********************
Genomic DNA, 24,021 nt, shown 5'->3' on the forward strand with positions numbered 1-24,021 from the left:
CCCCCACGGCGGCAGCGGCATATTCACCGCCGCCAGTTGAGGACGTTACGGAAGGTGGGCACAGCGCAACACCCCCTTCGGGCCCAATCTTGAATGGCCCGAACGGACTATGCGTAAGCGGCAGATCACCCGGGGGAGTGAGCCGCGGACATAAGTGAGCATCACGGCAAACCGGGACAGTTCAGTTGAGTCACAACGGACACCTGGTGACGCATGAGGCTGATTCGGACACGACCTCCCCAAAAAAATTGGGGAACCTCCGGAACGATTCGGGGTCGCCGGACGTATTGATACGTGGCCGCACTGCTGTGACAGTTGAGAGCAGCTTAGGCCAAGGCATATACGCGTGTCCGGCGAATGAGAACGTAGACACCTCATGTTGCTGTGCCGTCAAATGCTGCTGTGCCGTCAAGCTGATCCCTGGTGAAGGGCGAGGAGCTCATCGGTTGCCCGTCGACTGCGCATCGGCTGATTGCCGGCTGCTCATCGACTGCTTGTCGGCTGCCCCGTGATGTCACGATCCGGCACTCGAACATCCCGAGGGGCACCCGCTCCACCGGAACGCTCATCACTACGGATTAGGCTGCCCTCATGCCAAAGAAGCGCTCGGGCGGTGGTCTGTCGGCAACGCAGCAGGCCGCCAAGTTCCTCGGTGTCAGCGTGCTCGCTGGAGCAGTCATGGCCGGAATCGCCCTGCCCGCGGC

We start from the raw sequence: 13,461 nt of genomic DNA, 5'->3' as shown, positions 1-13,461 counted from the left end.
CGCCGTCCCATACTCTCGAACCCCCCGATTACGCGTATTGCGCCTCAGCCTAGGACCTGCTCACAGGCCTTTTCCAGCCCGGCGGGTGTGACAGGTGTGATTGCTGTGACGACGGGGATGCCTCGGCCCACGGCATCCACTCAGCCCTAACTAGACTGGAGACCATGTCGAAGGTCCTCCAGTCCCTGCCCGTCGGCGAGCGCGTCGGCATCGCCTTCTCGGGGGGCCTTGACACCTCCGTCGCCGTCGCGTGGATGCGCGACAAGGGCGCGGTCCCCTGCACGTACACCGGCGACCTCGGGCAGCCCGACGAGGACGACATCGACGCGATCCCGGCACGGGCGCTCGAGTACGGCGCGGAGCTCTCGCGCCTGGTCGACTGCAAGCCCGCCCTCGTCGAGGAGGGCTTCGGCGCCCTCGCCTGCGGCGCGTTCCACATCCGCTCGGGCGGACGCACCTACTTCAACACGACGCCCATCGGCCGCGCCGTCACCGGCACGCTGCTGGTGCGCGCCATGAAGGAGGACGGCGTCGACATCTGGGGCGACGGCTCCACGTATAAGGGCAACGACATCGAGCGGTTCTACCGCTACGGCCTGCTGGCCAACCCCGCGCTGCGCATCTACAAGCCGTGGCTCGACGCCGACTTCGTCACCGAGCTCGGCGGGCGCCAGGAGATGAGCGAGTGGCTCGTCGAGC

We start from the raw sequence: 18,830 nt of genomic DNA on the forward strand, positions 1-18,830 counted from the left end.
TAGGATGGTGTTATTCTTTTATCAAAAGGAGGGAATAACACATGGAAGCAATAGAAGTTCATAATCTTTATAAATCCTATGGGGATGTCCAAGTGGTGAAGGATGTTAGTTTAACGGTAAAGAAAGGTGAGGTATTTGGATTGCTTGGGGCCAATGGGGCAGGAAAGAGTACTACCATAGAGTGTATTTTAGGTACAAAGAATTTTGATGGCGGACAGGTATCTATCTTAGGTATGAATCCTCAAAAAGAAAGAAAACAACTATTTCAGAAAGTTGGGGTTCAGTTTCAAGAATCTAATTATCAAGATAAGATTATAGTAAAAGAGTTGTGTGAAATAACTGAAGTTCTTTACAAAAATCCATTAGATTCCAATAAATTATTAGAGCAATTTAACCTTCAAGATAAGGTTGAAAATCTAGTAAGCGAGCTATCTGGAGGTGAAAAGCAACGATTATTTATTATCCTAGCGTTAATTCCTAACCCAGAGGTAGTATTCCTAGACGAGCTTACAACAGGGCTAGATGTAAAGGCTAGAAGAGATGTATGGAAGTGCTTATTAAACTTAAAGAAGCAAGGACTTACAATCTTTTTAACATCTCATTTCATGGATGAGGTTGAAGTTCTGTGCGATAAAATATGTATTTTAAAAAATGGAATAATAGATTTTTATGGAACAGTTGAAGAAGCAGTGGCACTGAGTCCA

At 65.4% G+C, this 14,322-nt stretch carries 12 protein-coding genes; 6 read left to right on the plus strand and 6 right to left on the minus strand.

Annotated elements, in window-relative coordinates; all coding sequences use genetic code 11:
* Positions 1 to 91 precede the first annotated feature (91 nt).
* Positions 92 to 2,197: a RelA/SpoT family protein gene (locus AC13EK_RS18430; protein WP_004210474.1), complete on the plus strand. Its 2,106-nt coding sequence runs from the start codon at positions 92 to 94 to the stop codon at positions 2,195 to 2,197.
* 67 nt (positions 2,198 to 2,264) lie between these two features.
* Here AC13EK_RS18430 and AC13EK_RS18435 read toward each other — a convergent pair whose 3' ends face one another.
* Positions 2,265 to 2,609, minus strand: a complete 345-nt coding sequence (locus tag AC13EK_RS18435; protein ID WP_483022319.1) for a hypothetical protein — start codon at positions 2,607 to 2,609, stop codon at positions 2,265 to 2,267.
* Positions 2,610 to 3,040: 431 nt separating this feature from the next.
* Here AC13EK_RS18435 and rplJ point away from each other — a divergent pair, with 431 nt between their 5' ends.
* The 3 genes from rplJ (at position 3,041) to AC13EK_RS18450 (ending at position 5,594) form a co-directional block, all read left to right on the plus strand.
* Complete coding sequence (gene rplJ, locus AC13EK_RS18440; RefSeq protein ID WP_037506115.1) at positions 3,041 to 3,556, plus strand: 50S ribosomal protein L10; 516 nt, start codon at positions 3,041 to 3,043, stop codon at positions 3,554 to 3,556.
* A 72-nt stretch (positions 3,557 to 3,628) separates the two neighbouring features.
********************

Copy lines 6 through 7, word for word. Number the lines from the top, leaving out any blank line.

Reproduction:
TAGGATGGTGTTATTCTTTTATCAAAAGGAGGGAATAACACATGGAAGCAATAGAAGTTCATAATCTTTATAAATCCTATGGGGATGTCCAAGTGGTGAAGGATGTTAGTTTAACGGTAAAGAAAGGTGAGGTATTTGGATTGCTTGGGGCCAATGGGGCAGGAAAGAGTACTACCATAGAGTGTATTTTAGGTACAAAGAATTTTGATGGCGGACAGGTATCTATCTTAGGTATGAATCCTCAAAAAGAAAGAAAACAACTATTTCAGAAAGTTGGGGTTCAGTTTCAAGAATCTAATTATCAAGATAAGATTATAGTAAAAGAGTTGTGTGAAATAACTGAAGTTCTTTACAAAAATCCATTAGATTCCAATAAATTATTAGAGCAATTTAACCTTCAAGATAAGGTTGAAAATCTAGTAAGCGAGCTATCTGGAGGTGAAAAGCAACGATTATTTATTATCCTAGCGTTAATTCCTAACCCAGAGGTAGTATTCCTAGACGAGCTTACAACAGGGCTAGATGTAAAGGCTAGAAGAGATGTATGGAAGTGCTTATTAAACTTAAAGAAGCAAGGACTTACAATCTTTTTAACATCTCATTTCATGGATGAGGTTGAAGTTCTGTGCGATAAAATATGTATTTTAAAAAATGGAATAATAGATTTTTATGGAACAGTTGAAGAAGCAGTGGCACTGAGTCCA

At 65.4% G+C, this 14,322-nt stretch carries 12 protein-coding genes; 6 read left to right on the plus strand and 6 right to left on the minus strand.